California Lemon Law

A “Lemon” is a term used to describe a motor vehicle with one or more manufacturing or design defects that the manufacturer, through its authorized dealerships, has failed to fix.

What is the Lemon Law?

The “Lemon Law” differs from state to state.  Luckily for you, the Lemon Law in California is more consumer-friendly than most other states.  The California Lemon Law refers to the Song-Beverly Consumer Warranty Act, which is a breach of warranty statute in the California Civil Code.  This law is designed to protect consumers from purchasing products that the manufacturer can’t fix.

How Do I Know If I Have A Lemon?

There are two standards under the California Lemon Law.  The first is called The Tanner Presumption, which shifts the burden (of proving that the vehicle is a Lemon) from the car owner to the manufacturer (who must now prove that it is not a Lemon).  This offers the most protection for the car owner.  The second standard is a more basic rule.

According to the Tanner Presumption standard, your vehicle is presumed to be a Lemon if any one of the following occurs within the first 18 months or 18,000 miles of the original purchase or lease start date, whichever expires first:

1)    Four repair attempts for the same defect that substantially impairs the safety, use or value of the vehicle; or

2)    Two repair attempts for a defect that is likely to cause death or serious bodily injury; or

3)    The vehicle has spent a cumulative thirty (30) days out of service at the authorized dealership(s) for any combination of repair attempts (not including regular maintenance).

If your vehicle does not meet the requirements of the Tanner Presumption, you may still have a Lemon under the second standard if you have given the manufacturer a “reasonable opportunity,” within the original warranty period, to fix a defect that substantially impairs the safety, use or value of the vehicle.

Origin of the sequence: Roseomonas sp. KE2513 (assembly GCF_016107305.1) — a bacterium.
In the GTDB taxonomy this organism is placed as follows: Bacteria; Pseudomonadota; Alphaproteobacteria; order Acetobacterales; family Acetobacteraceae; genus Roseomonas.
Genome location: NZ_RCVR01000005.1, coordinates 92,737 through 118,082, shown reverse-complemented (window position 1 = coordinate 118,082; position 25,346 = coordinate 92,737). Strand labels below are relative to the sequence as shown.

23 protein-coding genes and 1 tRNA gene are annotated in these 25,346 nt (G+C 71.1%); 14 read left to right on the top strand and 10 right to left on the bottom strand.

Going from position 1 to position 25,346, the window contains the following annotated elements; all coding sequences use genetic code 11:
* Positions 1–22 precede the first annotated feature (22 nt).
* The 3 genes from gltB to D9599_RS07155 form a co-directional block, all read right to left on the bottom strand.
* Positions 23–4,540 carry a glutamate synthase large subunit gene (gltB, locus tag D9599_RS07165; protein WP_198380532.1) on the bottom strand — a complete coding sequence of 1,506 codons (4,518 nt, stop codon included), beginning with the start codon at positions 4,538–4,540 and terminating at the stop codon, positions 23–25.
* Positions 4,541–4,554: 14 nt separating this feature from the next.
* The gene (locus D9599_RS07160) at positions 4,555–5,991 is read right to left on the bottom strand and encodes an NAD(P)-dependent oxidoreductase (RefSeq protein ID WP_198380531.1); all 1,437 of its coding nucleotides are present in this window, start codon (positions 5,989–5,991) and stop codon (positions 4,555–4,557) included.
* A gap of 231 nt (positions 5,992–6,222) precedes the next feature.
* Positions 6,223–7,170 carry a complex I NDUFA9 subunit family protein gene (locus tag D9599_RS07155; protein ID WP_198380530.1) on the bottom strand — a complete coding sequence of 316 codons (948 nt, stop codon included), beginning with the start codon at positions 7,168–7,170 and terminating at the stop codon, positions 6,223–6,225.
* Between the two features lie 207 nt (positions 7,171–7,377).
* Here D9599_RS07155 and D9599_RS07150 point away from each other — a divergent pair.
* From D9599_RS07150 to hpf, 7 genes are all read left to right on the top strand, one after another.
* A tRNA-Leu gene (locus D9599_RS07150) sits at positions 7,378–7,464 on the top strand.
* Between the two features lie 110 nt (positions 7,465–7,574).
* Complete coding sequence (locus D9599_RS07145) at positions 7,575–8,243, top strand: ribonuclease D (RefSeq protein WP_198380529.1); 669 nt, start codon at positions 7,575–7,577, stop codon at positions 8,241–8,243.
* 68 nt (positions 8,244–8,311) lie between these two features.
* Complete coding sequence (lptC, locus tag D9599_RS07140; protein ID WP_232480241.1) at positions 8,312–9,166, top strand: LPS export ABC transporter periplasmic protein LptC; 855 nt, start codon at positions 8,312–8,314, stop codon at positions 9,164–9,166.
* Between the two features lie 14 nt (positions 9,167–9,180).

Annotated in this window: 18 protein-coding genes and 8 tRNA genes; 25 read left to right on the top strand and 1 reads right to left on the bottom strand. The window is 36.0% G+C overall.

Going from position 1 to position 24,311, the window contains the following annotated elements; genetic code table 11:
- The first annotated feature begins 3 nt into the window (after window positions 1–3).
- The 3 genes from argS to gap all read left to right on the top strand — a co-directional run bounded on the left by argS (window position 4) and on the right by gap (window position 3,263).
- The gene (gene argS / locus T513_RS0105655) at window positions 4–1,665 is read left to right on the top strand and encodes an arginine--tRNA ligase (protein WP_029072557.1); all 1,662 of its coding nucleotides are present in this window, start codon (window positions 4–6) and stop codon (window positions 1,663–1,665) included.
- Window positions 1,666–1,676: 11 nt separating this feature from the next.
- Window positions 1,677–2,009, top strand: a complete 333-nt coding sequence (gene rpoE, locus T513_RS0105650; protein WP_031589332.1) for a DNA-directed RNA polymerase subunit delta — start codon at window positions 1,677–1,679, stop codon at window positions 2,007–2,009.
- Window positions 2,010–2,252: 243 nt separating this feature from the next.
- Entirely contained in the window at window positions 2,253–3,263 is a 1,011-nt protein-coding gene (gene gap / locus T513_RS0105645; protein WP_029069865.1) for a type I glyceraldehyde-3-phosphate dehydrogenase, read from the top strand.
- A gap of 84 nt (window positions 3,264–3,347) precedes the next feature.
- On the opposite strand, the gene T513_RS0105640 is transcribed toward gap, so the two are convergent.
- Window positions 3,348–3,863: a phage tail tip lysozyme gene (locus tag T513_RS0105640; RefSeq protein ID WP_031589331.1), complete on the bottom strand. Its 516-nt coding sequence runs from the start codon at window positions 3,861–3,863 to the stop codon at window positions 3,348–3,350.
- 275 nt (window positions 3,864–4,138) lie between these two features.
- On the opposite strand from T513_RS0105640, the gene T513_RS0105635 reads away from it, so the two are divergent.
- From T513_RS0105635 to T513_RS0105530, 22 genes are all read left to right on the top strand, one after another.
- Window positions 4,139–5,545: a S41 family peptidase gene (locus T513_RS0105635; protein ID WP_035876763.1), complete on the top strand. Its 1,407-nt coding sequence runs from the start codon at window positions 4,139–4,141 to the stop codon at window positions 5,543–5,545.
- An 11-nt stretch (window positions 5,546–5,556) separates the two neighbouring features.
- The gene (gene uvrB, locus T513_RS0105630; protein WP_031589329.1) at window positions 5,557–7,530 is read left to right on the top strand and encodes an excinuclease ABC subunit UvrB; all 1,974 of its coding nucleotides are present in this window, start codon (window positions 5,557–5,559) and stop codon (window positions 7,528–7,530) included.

Vehicles That Are Protected Under The California Lemon Law

The California Lemon Law applies to the following vehicles:

  • Cars, pickup trucks, vans, and SUVs.
  • The chassis, chassis cab, and drive train of a motorhome.
  • Dealer-owned vehicles and demonstrators.
  • Vehicles purchased by a business if, and only if, the business owns/leases no more than five vehicles.
  • The vehicle must have a gross weight of less than 10,000 pounds.
  • Vehicles purchased or leased for personal, family or household purposes.

The California Lemon Law does not apply to the following:

  • Dealer-installed options or after-market parts.
  • Motorcycles and scooters.
  • Vehicles that have not received regular maintenance and servicing.
  • Vehicles that have been abused.

What Can I Expect To Receive If I Do Have A Lemon?

If your vehicle turns out to be a Lemon, you give the car back to the manufacturer and you get the option of getting a refund or a replacement vehicle.  If you choose a refund, you get the following:

  • Refund of down payment
  • Reimbursement of monthly payments
  • Reimbursement of sales tax
  • Reimbursement of all registration fees and license fees
  • Reimbursement of rental car expenses
  • Reimbursement of towing expenses
  • Reimbursement of other incidental expenses
  • Reasonable attorney fees and costs (if you hired an attorney)